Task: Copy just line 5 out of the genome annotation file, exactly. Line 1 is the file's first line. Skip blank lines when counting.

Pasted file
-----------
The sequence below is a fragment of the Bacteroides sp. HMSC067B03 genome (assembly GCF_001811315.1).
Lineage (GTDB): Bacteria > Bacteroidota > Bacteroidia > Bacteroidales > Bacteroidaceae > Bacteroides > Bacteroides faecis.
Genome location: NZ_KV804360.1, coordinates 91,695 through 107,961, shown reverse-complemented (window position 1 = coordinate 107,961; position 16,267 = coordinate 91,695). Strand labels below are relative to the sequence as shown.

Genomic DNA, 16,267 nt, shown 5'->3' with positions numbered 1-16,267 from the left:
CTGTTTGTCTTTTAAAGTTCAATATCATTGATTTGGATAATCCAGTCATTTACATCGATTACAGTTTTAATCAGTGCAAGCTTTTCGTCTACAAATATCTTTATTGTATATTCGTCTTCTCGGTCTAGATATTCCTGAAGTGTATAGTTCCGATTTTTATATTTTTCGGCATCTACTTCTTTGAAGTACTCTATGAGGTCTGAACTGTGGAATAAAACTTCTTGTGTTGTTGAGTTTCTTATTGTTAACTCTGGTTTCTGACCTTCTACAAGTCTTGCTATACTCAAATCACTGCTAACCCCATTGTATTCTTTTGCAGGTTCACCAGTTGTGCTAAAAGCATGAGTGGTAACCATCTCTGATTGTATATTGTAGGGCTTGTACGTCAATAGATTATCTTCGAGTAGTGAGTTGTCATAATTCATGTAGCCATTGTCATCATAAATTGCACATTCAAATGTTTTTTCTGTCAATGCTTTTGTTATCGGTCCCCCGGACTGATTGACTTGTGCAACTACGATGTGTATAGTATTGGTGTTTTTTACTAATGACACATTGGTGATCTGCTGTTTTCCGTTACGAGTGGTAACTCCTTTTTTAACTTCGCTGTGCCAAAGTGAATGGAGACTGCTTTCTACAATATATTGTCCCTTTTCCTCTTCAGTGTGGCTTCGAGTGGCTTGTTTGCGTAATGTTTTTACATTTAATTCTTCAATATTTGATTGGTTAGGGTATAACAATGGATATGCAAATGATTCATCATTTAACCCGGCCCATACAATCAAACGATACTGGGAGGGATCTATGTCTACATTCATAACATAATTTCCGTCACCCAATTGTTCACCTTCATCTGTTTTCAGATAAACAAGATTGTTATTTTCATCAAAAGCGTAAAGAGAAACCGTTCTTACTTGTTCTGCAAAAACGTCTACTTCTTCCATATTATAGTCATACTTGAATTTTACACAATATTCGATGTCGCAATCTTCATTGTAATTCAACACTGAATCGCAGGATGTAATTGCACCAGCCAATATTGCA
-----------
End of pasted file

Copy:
CTGTTTGTCTTTTAAAGTTCAATATCATTGATTTGGATAATCCAGTCATTTACATCGATTACAGTTTTAATCAGTGCAAGCTTTTCGTCTACAAATATCTTTATTGTATATTCGTCTTCTCGGTCTAGATATTCCTGAAGTGTATAGTTCCGATTTTTATATTTTTCGGCATCTACTTCTTTGAAGTACTCTATGAGGTCTGAACTGTGGAATAAAACTTCTTGTGTTGTTGAGTTTCTTATTGTTAACTCTGGTTTCTGACCTTCTACAAGTCTTGCTATACTCAAATCACTGCTAACCCCATTGTATTCTTTTGCAGGTTCACCAGTTGTGCTAAAAGCATGAGTGGTAACCATCTCTGATTGTATATTGTAGGGCTTGTACGTCAATAGATTATCTTCGAGTAGTGAGTTGTCATAATTCATGTAGCCATTGTCATCATAAATTGCACATTCAAATGTTTTTTCTGTCAATGCTTTTGTTATCGGTCCCCCGGACTGATTGACTTGTGCAACTACGATGTGTATAGTATTGGTGTTTTTTACTAATGACACATTGGTGATCTGCTGTTTTCCGTTACGAGTGGTAACTCCTTTTTTAACTTCGCTGTGCCAAAGTGAATGGAGACTGCTTTCTACAATATATTGTCCCTTTTCCTCTTCAGTGTGGCTTCGAGTGGCTTGTTTGCGTAATGTTTTTACATTTAATTCTTCAATATTTGATTGGTTAGGGTATAACAATGGATATGCAAATGATTCATCATTTAACCCGGCCCATACAATCAAACGATACTGGGAGGGATCTATGTCTACATTCATAACATAATTTCCGTCACCCAATTGTTCACCTTCATCTGTTTTCAGATAAACAAGATTGTTATTTTCATCAAAAGCGTAAAGAGAAACCGTTCTTACTTGTTCTGCAAAAACGTCTACTTCTTCCATATTATAGTCATACTTGAATTTTACACAATATTCGATGTCGCAATCTTCATTGTAATTCAACACTGAATCGCAGGATGTAATTGCACCAGCCAATATTGCA